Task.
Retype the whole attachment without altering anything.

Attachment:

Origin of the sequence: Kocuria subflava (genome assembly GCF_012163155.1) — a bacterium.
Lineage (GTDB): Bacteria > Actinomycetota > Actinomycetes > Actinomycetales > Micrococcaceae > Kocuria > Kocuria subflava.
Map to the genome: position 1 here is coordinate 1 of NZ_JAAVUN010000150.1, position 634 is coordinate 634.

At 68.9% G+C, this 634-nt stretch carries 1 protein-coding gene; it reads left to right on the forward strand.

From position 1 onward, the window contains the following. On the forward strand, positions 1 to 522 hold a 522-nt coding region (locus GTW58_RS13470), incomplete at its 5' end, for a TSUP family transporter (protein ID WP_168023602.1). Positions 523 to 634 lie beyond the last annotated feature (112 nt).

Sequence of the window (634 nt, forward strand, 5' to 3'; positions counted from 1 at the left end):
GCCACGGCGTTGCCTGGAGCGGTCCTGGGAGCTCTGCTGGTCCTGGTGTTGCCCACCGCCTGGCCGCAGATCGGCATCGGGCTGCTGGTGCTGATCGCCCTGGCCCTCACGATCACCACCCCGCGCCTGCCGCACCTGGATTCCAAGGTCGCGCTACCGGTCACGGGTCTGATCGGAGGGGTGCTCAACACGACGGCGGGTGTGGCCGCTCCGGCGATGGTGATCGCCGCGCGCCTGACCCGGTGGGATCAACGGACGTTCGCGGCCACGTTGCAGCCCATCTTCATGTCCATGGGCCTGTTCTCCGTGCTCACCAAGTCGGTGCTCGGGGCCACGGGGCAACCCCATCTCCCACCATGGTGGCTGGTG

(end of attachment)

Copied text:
Origin of the sequence: Kocuria subflava (genome assembly GCF_012163155.1) — a bacterium.
Lineage (GTDB): Bacteria > Actinomycetota > Actinomycetes > Actinomycetales > Micrococcaceae > Kocuria > Kocuria subflava.
Map to the genome: position 1 here is coordinate 1 of NZ_JAAVUN010000150.1, position 634 is coordinate 634.

At 68.9% G+C, this 634-nt stretch carries 1 protein-coding gene; it reads left to right on the forward strand.

From position 1 onward, the window contains the following. On the forward strand, positions 1 to 522 hold a 522-nt coding region (locus GTW58_RS13470), incomplete at its 5' end, for a TSUP family transporter (protein ID WP_168023602.1). Positions 523 to 634 lie beyond the last annotated feature (112 nt).

Sequence of the window (634 nt, forward strand, 5' to 3'; positions counted from 1 at the left end):
GCCACGGCGTTGCCTGGAGCGGTCCTGGGAGCTCTGCTGGTCCTGGTGTTGCCCACCGCCTGGCCGCAGATCGGCATCGGGCTGCTGGTGCTGATCGCCCTGGCCCTCACGATCACCACCCCGCGCCTGCCGCACCTGGATTCCAAGGTCGCGCTACCGGTCACGGGTCTGATCGGAGGGGTGCTCAACACGACGGCGGGTGTGGCCGCTCCGGCGATGGTGATCGCCGCGCGCCTGACCCGGTGGGATCAACGGACGTTCGCGGCCACGTTGCAGCCCATCTTCATGTCCATGGGCCTGTTCTCCGTGCTCACCAAGTCGGTGCTCGGGGCCACGGGGCAACCCCATCTCCCACCATGGTGGCTGGTG